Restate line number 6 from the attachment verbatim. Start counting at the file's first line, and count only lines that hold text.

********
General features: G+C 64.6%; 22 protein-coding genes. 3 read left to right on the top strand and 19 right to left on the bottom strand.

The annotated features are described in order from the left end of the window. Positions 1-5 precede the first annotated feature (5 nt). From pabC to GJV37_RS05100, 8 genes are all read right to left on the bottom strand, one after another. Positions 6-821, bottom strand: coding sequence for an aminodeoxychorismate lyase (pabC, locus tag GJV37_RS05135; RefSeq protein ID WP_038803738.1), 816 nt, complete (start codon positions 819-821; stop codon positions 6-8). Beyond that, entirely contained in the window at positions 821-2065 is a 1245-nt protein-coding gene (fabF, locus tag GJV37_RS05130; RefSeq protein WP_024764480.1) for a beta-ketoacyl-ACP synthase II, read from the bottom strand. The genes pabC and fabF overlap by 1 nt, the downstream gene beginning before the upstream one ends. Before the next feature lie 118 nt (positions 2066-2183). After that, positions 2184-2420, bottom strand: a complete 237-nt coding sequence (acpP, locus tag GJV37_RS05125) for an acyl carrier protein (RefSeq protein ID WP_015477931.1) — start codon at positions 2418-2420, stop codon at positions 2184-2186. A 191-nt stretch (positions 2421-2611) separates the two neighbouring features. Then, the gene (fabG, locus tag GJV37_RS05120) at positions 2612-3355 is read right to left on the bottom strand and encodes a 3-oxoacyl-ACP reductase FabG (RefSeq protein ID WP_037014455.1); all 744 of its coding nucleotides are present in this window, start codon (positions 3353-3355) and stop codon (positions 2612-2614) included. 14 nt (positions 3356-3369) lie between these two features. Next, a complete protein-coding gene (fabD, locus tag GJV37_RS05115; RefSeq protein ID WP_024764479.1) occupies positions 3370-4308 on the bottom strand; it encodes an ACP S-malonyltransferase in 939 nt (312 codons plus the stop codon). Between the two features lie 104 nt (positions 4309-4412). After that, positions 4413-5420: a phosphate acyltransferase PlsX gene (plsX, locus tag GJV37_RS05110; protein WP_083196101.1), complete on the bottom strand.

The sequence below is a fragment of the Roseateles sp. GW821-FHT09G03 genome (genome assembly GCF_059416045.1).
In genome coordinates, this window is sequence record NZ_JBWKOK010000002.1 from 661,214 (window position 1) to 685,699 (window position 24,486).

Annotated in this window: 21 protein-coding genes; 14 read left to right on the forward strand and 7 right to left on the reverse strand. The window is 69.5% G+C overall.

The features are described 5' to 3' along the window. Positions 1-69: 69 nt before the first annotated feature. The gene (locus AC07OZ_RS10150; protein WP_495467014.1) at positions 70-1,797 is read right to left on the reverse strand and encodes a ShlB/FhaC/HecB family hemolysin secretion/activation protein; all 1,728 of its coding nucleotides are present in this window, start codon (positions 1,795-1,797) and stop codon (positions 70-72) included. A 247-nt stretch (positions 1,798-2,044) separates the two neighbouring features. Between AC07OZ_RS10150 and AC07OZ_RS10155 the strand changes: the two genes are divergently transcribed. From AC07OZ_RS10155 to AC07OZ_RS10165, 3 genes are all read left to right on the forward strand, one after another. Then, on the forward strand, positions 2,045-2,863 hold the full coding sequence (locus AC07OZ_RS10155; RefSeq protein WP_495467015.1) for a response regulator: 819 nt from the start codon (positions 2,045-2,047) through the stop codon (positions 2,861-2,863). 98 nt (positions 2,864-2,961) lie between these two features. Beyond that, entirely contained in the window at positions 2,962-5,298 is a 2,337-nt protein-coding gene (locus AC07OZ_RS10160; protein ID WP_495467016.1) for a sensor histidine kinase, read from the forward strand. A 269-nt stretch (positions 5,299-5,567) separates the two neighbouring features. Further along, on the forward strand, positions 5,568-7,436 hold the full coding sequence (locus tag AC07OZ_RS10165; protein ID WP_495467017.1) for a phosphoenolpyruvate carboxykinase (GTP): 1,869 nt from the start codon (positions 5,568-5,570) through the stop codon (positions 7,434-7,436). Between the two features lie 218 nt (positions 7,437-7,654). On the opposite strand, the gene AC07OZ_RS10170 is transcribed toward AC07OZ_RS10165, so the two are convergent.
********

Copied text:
The features are described 5' to 3' along the window. Positions 1-69: 69 nt before the first annotated feature. The gene (locus AC07OZ_RS10150; protein WP_495467014.1) at positions 70-1,797 is read right to left on the reverse strand and encodes a ShlB/FhaC/HecB family hemolysin secretion/activation protein; all 1,728 of its coding nucleotides are present in this window, start codon (positions 1,795-1,797) and stop codon (positions 70-72) included. A 247-nt stretch (positions 1,798-2,044) separates the two neighbouring features. Between AC07OZ_RS10150 and AC07OZ_RS10155 the strand changes: the two genes are divergently transcribed. From AC07OZ_RS10155 to AC07OZ_RS10165, 3 genes are all read left to right on the forward strand, one after another. Then, on the forward strand, positions 2,045-2,863 hold the full coding sequence (locus AC07OZ_RS10155; RefSeq protein WP_495467015.1) for a response regulator: 819 nt from the start codon (positions 2,045-2,047) through the stop codon (positions 2,861-2,863). 98 nt (positions 2,864-2,961) lie between these two features. Beyond that, entirely contained in the window at positions 2,962-5,298 is a 2,337-nt protein-coding gene (locus AC07OZ_RS10160; protein ID WP_495467016.1) for a sensor histidine kinase, read from the forward strand. A 269-nt stretch (positions 5,299-5,567) separates the two neighbouring features. Further along, on the forward strand, positions 5,568-7,436 hold the full coding sequence (locus tag AC07OZ_RS10165; protein ID WP_495467017.1) for a phosphoenolpyruvate carboxykinase (GTP): 1,869 nt from the start codon (positions 5,568-5,570) through the stop codon (positions 7,434-7,436). Between the two features lie 218 nt (positions 7,437-7,654). On the opposite strand, the gene AC07OZ_RS10170 is transcribed toward AC07OZ_RS10165, so the two are convergent.